‘Gypsy’ pulls at audience heartstrings with familiar songs and a thoroughly compelling story
- Written by Tina Farmer
One doesn’t often think of storytelling as a hallmark of a musical. Though the story is important, it is generally the conduit by which the audience travels from song to song. “Gypsy,” the Muny’s current production starring the always-captivating Beth Leavel, is a spectacular exception to that generality. The show, which begins in the waning days of vaudeville and the Great Depression, introduces us to the indomitable force of nature that is Momma Rose, a woman determined to make her daughter a star. The story unfolds in song and dance, but the moments between the numbers are equally important as the show expertly weaves the elements together in a moving tale of ambition and unlikely success.
A single mom, Rose devotes all her time and attention to daughters June and Louise, and she will do almost anything to push their careers along. She’s loud, brash and presumptuous, with a cruel tongue backed by a demanding nature. Rose sees her youngest daughter June, with her blonde hair, blue eyes and squeaky voice, as a star on the rise and believes she’s the only one who can secure June’s spot in the firmament. Older daughter Louise is relegated to the chorus Rose has assembled to support June and to creating costumes for the small troupe.
When June runs away with one of the dancers, Momma Rose suddenly changes her opinion and swiftly shifts her attention and energies to Louise. But vaudeville is dying and the act is eventually forced to find bookings at a burlesque theater. Just as Rose is about to give up hope and retire the show, she learns that the star of the burlesque cannot perform and thrusts the shy Louise into the spotlight. After a hesitant beginning, Louise’s career takes off and she earns international acclaim under her better known pseudonym: Gypsy Rose Lee.
The performer’s memoir is told through a mix of drama and song and propelled by the indefatigable spirit of Rose as personified in a remarkable performance by Leavel. Rose may be pushy and brash, but she’s not unlikeable. From the driving “Some People” to the humorous “Mr. Goldstone” and the signature “Everything’s Coming Up Roses,” Leavel hits all the right notes. She easily captures the tyranny and tenderness of the character and leaves the crowd breathless with admiration after her finale “Rose’s Turn.” Rose is not an inherently sympathetic character, but Leavel refuses to make her a caricature and she and director Rob Ruggiero make choices that benefit the storytelling and ensure the audience cares what happens. There’s a sense of desperation to the character, but it’s genuine and hopeful in a way that resonates with the audience.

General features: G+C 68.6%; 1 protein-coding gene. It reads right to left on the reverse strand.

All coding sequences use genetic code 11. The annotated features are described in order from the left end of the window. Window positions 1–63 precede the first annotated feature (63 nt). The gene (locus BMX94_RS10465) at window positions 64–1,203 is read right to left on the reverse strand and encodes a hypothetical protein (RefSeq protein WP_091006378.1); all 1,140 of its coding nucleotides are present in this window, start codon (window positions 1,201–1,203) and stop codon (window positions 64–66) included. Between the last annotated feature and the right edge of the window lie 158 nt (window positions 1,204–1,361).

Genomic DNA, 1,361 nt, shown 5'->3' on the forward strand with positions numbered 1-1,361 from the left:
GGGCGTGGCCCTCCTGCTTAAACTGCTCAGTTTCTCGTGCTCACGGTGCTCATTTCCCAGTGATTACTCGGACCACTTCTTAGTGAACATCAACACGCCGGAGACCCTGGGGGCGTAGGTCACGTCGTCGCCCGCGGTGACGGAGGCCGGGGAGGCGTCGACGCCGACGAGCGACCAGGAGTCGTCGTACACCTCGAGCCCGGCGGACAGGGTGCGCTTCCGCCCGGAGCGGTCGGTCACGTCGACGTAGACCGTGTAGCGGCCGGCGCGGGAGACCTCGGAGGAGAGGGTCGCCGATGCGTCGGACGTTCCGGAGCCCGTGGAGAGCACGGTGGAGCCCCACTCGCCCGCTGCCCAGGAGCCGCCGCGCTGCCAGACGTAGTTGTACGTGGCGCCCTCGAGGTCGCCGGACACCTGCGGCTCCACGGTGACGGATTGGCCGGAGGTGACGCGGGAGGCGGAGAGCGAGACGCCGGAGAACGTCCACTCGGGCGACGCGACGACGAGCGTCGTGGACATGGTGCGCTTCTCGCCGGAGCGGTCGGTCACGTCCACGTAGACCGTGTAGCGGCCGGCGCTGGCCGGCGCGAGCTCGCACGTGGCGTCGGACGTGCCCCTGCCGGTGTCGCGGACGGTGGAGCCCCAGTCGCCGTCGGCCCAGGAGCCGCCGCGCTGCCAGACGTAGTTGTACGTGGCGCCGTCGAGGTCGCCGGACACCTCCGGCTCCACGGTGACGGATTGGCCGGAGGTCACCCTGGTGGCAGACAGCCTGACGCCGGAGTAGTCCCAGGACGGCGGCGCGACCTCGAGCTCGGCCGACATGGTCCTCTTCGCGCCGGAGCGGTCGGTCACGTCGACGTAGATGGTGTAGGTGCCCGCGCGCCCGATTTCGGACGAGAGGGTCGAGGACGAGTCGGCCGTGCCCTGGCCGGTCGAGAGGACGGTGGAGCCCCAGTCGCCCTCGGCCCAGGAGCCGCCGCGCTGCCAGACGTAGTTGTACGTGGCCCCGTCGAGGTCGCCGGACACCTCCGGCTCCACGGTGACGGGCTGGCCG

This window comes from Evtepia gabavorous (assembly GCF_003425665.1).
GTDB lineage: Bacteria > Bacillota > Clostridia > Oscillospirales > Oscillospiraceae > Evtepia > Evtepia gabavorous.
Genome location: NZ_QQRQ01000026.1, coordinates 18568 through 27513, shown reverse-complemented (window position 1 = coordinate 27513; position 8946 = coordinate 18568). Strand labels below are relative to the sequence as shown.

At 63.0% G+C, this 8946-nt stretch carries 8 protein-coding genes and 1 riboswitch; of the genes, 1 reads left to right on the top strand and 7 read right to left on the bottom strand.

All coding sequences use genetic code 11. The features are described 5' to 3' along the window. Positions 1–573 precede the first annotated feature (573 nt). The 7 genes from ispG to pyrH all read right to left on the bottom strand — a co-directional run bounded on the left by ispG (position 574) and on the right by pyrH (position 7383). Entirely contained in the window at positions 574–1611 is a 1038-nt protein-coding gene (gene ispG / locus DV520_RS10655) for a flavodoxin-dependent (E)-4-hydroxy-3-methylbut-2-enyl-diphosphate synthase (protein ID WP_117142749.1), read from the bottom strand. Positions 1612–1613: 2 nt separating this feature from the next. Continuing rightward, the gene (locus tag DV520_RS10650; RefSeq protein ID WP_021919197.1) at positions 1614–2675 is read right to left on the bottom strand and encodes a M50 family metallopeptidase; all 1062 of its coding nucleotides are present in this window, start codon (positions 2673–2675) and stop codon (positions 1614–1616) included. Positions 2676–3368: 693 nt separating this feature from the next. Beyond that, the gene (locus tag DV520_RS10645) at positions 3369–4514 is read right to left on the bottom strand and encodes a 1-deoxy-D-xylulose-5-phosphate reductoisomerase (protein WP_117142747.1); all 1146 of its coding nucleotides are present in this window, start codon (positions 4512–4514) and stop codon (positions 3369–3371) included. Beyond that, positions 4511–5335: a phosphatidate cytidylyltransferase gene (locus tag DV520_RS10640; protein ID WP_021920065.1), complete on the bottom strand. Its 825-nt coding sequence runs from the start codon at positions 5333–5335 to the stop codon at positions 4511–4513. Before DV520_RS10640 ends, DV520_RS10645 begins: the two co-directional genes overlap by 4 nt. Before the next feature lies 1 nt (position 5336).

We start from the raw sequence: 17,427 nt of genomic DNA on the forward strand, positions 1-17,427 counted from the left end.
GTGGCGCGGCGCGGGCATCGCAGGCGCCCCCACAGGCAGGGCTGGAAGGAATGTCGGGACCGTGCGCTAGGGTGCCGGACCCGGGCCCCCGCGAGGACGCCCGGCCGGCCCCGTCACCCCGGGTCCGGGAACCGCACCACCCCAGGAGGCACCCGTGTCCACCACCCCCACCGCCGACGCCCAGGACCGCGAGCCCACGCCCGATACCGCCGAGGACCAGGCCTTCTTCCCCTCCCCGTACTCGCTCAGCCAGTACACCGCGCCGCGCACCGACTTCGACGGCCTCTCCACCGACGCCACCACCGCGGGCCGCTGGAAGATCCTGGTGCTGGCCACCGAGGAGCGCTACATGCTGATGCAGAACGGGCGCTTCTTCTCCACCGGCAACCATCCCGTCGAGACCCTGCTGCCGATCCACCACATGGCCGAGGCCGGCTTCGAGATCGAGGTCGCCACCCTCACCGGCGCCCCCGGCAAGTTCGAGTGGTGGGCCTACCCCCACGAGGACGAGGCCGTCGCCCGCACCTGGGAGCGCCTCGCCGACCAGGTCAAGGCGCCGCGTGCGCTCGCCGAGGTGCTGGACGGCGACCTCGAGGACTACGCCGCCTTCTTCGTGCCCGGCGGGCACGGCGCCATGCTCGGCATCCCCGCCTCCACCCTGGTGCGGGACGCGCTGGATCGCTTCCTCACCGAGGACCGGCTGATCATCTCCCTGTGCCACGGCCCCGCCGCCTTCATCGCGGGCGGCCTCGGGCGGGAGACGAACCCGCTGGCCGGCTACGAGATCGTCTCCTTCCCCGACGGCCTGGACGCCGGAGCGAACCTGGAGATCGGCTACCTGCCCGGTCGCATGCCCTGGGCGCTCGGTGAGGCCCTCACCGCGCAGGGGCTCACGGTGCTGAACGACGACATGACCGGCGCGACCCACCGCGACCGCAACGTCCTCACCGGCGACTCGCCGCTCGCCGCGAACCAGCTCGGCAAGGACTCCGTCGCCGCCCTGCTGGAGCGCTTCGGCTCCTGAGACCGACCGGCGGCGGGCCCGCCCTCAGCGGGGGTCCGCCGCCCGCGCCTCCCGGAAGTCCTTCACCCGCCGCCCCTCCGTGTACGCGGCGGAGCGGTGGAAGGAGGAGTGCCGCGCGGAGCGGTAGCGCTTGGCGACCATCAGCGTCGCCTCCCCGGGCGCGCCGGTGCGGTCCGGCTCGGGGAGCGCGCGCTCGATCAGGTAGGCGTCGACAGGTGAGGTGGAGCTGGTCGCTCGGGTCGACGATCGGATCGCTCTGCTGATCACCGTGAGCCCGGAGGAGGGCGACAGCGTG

Julia Knitel is heartbreaking and evocative in a star-making performance as Louise. Eager to please and desperate for affection, her “Little Lamb” is a singularly stunning reverie that wraps the audience with a warm melancholy. “If Momma Was Married,” her duet with Hayley Podschun’s June, is thoroughly entertaining and the moment she finally stands up to Momma and embraces her burlesque persona is satisfying on multiple levels. Knitel and Leavel fill the theater with electricity that carries through to “The Strip,” as Knitel expertly captures the tease, and her sultry reprise of “Let Me Entertain You” is at once pure and sensual.
Adam Heller, as Herbie, Rose’s longtime love and the girls’ manager, is essential in ensuring the audience cares about this story, and his performance completely engages. Heller is kind and effecting as the beleaguered Herbie and his gentle baritone finds a solid harmonic balance with Leavel. Their duet “Small World” is a sweetly turned ballad that shows Rose’s tender side, if only a glimpse. Drew Redington shines in his moment in the spotlight as Tulsa, a member of June’s chorus who sings, dances and steals the young girl’s heart. Lara Teeter, Amelie Lock, Elise Edwards, Jennifer Cody, Ellen Harvey and Ann Harada stand out among the talented ensemble, with Cody, Harvey and Harada taking particularly humorous turns as the burlesque dancers.
“Gypsy” gets off to a rousing start with a swinging and up tempo overture and musical direction by James Moore that mirrors the energy and emotional range of the show. Luke Cantarella’s stage design, enhanced with a compelling video design by Nathan W. Scheuer, quickly transitions the multiple locations of the show and the traveling scene and final burlesque stage are stand out moments. John Lasiter’s lighting design, John Shivers and David Patridge’s sound design and artful if sometimes purposefully exaggerated costumes by Amy Clark add the finishing touches, creating a richly decorated tableau that supports the period and the story.
The tale of an overbearing stage mom and the price she pays to ensure her daughter’s stardom is thoroughly engrossing and the performances are simply spectacular. The production excels, hitting multiple emotional and musical levels and encouraging the audience to hang on for the ride, even when the road feels a bit more like a rollercoaster. The result is stunningly effective storytelling wrapped in a completely entertaining musical. “Gypsy,” continuing through August 2 at the Muny, stands the test of time. With a touching reconciliation as its conclusion, the musical sends audiences home on a hopeful note, with a tune in their head and a warm smile on their hearts.